The first speaker we had today was Laura Kilty with Shaklee Corporation in Golden, Colorado. Laura took her time today to discuss the Immune System Primer as we head into fall and school. One important thing to remember is that our immune system isn’t just about colds and flu, it is designed to protect us from all invaders.
The first step is getting down to basics… eat as well as you can, get enough sleep, exercise, wash your hands (often), cover your coughs… all those things that mom taught you. Watch your sugar – Laura recently heard sugar described as putting our white blood cells into a coma. White blood cells protect the body from pathogens. The average child is sent to school with a stomach full of cereal and then they are sent to school and the cesspool of the average school it not a wonder that they seem to pick up every thing that goes around.
Also part of your daily plan should be wise supplementation to cover the gaps. Start with a great multi-vitamin like Vita-Lea for adults and Incredivites for the kids.
Protein Drinks – great for energy without raising your blood sugar, at least 60% of our protein intake goes to fuel the immune system.
Optiflora – this probiotic has good bacteria for the gut. 70% of our immune cells reside in the colon. Shaklee has 2 probiotics to choose from – the original Optiflora for those that eat healthy and just want to keep things on track and Optiflora -DI a probiotic clinically proven to help both the immune and digestive systems, switching between the two is a good option.
Vitamin C – essential for the manufacture of white blood cells, which gobble up viruses and bacteria, etc. When your C is deficient, the number of white blood cells can drop by 25%. Those white blood cells that remain lose 25% of their infection fighting ability. Vitamin C is lost with stress and our body does not produce Vitamin C itself, must come from your diet. Shaklee’s Vitamin C comes in chewable or not – the tablet is a time release, like eating an orange every half hour for five hours.
Nutriferon – made to be taken daily, but some find it works well to be taken at the first sign of a virus or when you are exposed to a lot of sick people. This remarkable immune boosting formula has four plants extracts that significantly enhance the body’s production of interferon naturally. Interferon is often called the conductor of your body’s immune orchestra. Great for anyone wanting to improve or regulate their immune system.

Other Shaklee supplements to have on hand:
Defend and Resist – Stimulates the body’s natural resistance and actually stops the virus from duplicating. The ingredients are Echinacea, Black Elderberry, Larch Tree and Zinc, can be swallowed, crushed and made into tea or sucked on. Take it for 7-10 days and then stop.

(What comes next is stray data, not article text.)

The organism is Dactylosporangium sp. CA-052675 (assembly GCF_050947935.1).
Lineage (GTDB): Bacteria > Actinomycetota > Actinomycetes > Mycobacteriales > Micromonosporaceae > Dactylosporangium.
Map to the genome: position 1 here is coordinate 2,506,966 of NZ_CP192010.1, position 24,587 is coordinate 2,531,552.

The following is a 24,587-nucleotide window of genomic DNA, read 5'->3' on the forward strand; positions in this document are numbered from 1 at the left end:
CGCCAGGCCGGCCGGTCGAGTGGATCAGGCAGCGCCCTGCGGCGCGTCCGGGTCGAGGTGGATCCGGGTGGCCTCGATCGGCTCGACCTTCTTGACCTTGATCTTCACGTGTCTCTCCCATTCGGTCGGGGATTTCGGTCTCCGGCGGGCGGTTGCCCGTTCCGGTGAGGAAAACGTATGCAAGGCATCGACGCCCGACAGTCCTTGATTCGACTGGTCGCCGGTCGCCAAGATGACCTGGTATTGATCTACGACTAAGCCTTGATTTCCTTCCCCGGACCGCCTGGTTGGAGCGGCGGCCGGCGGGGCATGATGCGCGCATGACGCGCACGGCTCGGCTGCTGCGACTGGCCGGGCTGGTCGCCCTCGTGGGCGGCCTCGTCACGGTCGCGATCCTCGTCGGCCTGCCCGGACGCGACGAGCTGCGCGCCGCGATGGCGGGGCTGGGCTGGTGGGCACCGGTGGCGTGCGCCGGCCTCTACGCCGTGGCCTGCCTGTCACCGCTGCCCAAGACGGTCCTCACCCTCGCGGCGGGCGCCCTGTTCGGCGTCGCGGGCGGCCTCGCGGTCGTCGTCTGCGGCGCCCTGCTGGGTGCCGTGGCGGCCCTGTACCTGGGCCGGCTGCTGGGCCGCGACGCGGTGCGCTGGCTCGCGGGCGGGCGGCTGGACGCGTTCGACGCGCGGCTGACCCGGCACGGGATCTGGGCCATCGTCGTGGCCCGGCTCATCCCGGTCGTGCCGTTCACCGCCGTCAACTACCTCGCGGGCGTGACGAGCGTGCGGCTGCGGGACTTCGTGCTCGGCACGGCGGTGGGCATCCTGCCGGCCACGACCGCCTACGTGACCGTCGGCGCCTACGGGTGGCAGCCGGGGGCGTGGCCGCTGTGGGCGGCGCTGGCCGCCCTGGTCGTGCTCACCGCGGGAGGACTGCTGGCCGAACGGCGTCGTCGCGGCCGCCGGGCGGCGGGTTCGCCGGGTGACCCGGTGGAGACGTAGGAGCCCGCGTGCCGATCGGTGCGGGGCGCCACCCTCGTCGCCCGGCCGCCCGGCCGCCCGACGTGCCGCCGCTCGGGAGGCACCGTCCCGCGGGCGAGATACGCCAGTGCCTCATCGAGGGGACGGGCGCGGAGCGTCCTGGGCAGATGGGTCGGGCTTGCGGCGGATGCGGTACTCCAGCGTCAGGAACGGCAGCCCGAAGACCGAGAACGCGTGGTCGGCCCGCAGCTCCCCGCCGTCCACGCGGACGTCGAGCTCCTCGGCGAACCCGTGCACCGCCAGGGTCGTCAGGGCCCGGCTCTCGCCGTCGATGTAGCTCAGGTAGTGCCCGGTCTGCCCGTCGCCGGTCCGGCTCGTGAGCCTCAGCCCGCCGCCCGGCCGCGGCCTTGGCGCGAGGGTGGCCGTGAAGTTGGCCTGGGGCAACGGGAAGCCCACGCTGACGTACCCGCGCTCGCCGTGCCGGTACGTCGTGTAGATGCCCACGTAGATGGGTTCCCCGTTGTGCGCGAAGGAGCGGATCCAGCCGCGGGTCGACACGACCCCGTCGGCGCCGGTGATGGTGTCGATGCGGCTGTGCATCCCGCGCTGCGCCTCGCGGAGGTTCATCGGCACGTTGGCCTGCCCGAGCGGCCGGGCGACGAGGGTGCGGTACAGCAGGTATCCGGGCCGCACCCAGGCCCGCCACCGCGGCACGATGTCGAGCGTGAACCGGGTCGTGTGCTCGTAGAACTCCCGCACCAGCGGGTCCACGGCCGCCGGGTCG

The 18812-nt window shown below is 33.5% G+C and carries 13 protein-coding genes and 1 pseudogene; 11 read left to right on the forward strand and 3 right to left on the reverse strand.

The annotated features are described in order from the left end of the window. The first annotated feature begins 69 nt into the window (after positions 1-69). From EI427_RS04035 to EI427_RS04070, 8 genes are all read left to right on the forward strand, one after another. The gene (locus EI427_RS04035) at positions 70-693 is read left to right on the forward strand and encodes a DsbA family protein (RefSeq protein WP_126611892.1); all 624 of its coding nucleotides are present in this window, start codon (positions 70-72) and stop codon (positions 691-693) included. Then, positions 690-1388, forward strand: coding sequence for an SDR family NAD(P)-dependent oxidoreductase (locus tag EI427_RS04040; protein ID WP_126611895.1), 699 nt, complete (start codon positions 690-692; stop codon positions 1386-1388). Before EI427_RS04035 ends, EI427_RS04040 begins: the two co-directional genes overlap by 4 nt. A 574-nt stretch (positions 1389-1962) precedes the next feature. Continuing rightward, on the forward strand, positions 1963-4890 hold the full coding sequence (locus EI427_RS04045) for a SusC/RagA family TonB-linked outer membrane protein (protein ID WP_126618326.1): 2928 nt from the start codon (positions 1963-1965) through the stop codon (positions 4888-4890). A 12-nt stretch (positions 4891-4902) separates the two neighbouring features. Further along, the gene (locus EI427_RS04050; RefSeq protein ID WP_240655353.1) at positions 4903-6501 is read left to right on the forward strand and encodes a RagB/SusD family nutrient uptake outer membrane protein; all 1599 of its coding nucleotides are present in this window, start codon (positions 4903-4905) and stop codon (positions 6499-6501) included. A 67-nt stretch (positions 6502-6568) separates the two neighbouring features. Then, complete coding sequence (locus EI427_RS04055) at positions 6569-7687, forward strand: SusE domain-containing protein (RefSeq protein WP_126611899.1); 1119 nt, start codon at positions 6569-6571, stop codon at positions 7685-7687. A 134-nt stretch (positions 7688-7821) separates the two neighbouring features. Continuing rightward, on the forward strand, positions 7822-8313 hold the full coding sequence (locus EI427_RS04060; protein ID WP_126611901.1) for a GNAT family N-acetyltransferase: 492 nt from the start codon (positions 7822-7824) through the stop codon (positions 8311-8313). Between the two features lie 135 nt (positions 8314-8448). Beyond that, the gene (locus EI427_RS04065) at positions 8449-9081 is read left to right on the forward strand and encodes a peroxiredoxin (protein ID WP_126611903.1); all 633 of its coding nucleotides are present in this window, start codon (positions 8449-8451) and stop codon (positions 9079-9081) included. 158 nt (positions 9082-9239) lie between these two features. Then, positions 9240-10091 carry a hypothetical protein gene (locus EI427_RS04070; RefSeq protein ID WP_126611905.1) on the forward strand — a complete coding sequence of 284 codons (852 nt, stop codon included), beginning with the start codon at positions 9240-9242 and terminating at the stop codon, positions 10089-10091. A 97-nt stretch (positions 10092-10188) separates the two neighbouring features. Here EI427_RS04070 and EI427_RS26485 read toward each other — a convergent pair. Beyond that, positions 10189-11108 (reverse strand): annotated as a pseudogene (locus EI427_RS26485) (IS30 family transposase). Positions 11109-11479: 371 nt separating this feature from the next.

Garlic – A natural antibiotic, effective against bacteria, virus and fungus. Make sure the garlic you take is not deodorized, deodorized means that the Allicin is removed and that is the effective ingredient.
Extra Vitamin C – the chewable is good for sore throats.
Vitalized Immunity – this is a fizzy tablet that you add to water. Great to take at the first sign of a bug or when you are going to be around a lot of people. Contains 19 vitamins, minerals and herbs.
Hydrate (used to be called Performance) – for dehydration, easier on the stomach than others that contain a bunch of sugar. Make it into popsicles or put in a blender for an ice.
Alfalfa – nature’s natural decongestant

Stomach Soothing Complex – for those tummy troubles, contains peppermint, ginger, anise and fennel. Take in a tablet or make into a tea with honey.

DO the daily things that you know you should and have on hand those extra nutrients to shorten the duration of the bug… just in case.
If you are looking for someone who can help you clean up your medicine cabinet and replace many items with a healthier, cleaner alternative, give Laura Kilty a call!
Laura Kilty  •  Shaklee Corporation  •  303.420.3359  •  •

The second speaker today was Susan O’Kelley, owner of Avanti Insurance Services in Golden, Colorado. Today Susan spoke today about health insurance and how different parts of your plan works.
Copays, Deductibles and Coinsurance

How do out-of-pocket costs work?
Understanding health care can be confusing so understanding the meaning of commonly used terms such as copays, deductibles, and coinsurance is very important. These are considered Out-Of-Pocket costs and knowing these terms may help you understand when and how much you need to pay for health care.

What is a copay?
A copay (or copayment) is a flat fee you pay on the spot each time you visit the doctor or fill a prescription. For example, if you hurt your back and go to the doctor, the amount you pay for the visit is your copay. Your copay amount is printed on your health plan ID card.

Do I always have a copay?
Not all plans use copays.  Other plans use both copays and a deductible/coinsurance, depending on the type of covered service. Also, some services may be covered at no out-of-pocket cost to you, such as annual checkups and certain other preventive care services.